According to the City’s press release, Scarola is an experienced public affairs and community relations manager having led advocacy organizations in Seattle and Olympia for over 25 years.

From 1992 to 1998 Scarola led the Sand Point Community Housing Project as Executive Director, which converted housing at the Sand Point Naval Air Station into homes for unsheltered youth, adults, and families.

After years of failed school ballot measures, Scarola helped turn the tide for public support for Seattle schools by managing the first success school bonding measure in the spring of 1995, followed by subsequent successful campaigns to fund Seattle schools and affordable housing for adults, seniors, and families.

“George is deeply committed to helping Seattle’s most vulnerable residents. We’re looking forward to George taking on this role and leading the City’s efforts in bringing together service providers, community leaders, and homeless advocates to collaboratively address the complex challenge homelessness presents to us all,” says Paul Lambros, Executive Director of Plymouth Housing Group.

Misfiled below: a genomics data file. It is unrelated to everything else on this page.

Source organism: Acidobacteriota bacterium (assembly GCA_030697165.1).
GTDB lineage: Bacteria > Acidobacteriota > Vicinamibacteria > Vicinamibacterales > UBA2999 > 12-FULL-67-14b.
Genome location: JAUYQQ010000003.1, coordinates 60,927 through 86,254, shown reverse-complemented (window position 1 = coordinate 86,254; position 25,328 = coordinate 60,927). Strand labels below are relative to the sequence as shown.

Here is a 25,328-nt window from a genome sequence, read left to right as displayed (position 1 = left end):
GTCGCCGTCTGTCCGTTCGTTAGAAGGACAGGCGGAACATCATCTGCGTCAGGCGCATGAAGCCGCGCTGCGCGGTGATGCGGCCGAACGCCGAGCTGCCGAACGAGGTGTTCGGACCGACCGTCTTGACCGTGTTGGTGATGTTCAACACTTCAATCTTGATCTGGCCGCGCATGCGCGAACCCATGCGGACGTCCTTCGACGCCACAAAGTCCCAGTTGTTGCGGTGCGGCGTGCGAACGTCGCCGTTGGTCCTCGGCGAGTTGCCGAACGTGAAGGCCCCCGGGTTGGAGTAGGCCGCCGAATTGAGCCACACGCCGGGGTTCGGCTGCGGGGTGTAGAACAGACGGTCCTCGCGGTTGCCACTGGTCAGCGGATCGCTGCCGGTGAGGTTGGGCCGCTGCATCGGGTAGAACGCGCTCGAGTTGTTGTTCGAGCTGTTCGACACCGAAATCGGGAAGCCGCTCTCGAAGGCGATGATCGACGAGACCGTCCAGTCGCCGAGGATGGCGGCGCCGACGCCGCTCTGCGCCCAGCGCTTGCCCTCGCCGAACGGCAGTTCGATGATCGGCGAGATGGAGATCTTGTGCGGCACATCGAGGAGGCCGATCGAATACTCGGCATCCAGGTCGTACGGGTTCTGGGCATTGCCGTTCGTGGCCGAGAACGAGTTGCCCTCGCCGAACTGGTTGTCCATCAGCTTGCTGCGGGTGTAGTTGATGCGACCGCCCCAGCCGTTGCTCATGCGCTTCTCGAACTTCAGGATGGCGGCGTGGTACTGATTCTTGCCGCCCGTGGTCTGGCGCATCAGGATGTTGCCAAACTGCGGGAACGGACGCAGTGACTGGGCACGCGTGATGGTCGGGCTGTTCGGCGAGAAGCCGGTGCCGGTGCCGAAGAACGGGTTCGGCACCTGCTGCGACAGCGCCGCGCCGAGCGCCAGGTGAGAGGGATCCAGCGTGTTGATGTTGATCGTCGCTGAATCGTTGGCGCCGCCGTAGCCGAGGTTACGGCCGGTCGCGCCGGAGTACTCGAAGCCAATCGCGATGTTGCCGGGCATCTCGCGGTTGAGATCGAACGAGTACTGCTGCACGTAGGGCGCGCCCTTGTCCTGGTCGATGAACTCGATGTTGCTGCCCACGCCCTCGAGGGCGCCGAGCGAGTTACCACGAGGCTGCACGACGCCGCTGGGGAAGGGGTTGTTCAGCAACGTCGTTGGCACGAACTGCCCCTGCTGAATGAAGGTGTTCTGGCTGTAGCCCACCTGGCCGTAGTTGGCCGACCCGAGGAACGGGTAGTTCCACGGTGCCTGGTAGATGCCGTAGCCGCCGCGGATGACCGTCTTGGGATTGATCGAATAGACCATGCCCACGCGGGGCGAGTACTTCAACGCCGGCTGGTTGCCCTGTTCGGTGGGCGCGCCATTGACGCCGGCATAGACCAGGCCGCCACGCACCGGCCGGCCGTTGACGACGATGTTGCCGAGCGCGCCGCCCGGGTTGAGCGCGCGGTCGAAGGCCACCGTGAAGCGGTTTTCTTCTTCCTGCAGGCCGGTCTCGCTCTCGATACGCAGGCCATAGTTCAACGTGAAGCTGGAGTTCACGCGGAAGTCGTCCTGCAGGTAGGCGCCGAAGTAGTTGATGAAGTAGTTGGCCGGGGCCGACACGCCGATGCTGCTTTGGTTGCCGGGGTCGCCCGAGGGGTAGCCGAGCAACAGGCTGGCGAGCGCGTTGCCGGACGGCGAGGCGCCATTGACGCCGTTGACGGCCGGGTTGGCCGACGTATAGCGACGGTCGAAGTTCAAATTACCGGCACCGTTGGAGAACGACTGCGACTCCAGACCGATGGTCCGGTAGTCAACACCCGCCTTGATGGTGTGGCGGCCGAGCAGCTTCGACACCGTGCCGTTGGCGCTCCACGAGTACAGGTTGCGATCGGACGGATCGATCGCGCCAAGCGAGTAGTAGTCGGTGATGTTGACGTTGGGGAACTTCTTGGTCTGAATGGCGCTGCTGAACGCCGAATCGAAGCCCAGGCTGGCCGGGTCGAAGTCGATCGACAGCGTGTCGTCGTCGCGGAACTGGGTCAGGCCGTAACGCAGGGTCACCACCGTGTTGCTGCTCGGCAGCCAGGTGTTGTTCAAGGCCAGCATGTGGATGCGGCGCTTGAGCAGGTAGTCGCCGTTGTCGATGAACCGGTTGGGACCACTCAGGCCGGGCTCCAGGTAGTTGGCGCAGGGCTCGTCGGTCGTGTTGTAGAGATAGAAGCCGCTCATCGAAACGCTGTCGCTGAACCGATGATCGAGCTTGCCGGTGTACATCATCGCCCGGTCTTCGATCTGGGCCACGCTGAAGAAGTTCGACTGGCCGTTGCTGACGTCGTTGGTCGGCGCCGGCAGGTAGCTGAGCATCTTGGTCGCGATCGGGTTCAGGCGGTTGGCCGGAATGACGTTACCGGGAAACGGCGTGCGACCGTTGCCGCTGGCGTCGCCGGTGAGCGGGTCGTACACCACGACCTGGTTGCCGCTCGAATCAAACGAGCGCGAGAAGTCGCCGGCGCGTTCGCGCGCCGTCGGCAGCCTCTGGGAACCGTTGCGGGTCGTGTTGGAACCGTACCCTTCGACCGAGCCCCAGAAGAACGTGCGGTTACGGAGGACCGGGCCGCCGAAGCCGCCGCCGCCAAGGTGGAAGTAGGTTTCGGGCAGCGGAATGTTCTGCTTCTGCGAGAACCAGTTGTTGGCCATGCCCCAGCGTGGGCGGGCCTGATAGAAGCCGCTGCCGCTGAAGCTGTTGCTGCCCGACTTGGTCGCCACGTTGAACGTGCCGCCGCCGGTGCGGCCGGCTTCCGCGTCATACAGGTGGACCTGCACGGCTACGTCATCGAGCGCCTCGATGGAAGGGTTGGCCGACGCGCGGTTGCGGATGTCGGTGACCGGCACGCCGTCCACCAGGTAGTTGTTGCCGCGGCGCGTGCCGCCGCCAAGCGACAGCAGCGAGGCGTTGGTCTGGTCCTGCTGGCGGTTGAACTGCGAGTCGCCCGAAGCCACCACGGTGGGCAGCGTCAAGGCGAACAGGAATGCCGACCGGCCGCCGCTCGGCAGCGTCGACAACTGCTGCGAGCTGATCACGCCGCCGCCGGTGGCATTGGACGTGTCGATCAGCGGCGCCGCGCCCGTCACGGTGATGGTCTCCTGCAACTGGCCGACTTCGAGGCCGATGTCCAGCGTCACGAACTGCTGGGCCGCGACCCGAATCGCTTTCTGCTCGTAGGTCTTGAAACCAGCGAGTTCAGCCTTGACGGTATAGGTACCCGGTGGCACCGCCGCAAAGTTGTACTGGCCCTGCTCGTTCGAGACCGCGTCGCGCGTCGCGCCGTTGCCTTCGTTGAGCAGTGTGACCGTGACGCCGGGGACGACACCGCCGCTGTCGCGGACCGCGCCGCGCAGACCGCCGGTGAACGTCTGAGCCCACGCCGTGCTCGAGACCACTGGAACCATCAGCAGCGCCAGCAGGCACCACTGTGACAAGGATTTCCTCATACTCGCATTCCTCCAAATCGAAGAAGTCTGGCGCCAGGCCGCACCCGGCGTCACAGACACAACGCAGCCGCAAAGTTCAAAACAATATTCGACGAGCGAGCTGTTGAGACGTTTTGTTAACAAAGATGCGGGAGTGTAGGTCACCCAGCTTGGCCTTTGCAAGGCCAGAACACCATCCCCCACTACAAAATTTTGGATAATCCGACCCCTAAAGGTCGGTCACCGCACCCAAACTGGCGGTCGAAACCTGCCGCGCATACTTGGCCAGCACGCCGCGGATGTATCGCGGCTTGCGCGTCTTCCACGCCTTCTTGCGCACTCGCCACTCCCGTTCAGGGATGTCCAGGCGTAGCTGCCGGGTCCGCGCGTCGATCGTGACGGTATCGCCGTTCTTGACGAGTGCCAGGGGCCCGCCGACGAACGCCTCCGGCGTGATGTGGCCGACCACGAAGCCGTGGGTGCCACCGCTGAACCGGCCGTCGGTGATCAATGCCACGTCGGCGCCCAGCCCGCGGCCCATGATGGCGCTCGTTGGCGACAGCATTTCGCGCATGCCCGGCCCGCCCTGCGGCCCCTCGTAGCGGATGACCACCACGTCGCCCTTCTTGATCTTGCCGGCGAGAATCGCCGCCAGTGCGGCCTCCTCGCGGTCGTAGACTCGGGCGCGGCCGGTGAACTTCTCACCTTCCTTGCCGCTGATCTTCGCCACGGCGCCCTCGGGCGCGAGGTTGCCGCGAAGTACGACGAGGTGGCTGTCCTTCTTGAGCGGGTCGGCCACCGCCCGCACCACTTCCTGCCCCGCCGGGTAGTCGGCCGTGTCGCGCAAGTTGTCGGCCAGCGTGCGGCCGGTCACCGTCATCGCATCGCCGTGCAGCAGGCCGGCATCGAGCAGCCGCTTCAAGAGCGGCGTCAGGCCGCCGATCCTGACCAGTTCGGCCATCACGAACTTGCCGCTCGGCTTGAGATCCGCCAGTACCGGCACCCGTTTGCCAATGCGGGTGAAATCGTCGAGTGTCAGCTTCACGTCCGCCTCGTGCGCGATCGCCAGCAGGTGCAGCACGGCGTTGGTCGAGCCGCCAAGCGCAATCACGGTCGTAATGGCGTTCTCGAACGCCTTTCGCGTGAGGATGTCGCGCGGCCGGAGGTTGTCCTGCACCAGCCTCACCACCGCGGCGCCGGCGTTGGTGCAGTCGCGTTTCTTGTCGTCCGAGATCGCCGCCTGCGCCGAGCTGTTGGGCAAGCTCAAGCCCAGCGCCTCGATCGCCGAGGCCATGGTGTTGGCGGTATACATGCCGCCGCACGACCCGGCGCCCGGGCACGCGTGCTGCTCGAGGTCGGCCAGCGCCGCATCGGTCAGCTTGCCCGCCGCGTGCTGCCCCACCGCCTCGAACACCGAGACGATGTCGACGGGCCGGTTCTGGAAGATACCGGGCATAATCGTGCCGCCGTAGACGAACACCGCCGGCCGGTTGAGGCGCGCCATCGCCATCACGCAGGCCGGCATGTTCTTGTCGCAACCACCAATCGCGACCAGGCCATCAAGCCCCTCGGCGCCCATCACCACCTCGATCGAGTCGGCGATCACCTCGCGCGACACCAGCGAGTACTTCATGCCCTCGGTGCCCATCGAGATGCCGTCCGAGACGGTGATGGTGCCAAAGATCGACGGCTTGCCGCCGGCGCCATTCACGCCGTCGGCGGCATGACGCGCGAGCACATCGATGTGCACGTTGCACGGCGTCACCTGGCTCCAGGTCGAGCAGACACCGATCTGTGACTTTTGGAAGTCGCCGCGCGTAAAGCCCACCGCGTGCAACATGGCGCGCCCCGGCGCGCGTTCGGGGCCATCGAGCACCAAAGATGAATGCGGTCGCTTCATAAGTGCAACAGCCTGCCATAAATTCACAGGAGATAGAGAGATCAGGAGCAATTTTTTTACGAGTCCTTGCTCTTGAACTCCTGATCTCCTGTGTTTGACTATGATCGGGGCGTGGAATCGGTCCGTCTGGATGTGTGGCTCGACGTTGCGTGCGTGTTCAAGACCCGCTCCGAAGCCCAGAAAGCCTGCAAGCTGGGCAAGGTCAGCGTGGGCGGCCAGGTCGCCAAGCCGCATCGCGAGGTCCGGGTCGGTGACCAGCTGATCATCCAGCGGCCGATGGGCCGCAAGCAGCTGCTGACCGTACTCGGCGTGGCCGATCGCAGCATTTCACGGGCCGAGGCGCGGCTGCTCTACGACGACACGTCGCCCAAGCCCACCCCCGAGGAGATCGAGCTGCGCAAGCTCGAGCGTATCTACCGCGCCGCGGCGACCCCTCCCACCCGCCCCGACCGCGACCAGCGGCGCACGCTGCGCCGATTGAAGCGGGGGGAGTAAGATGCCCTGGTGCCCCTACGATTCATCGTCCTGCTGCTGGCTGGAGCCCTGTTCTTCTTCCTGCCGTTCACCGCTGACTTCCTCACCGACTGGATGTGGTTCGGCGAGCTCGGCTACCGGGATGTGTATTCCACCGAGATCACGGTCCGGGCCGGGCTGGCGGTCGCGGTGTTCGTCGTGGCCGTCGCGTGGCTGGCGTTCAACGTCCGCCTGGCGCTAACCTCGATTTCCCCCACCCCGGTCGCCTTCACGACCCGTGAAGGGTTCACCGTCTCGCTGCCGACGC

Scarola will be paid an annual salary of $137,500 and started in his position on Wednesday, August 24.

Locals tune up bikes to help the homeless

bike

A Ballard resident has organized an event to help both the homeless and the local biking community.

Scott DeWees (pictured), and his friends Kennan Wells and Ian Stewart, are hosting a bike tune up event where all proceeds will be donated to Mary’s Place and Compass Housing Alliance who support homeless members of the Seattle community.

“As I’ve ramped up my bike commuting this year I’ve seen firsthand the growing homeless population in northern and central Seattle. As you’re probably aware we’ve had a significant growth in our homeless population over the past few years,” says DeWees.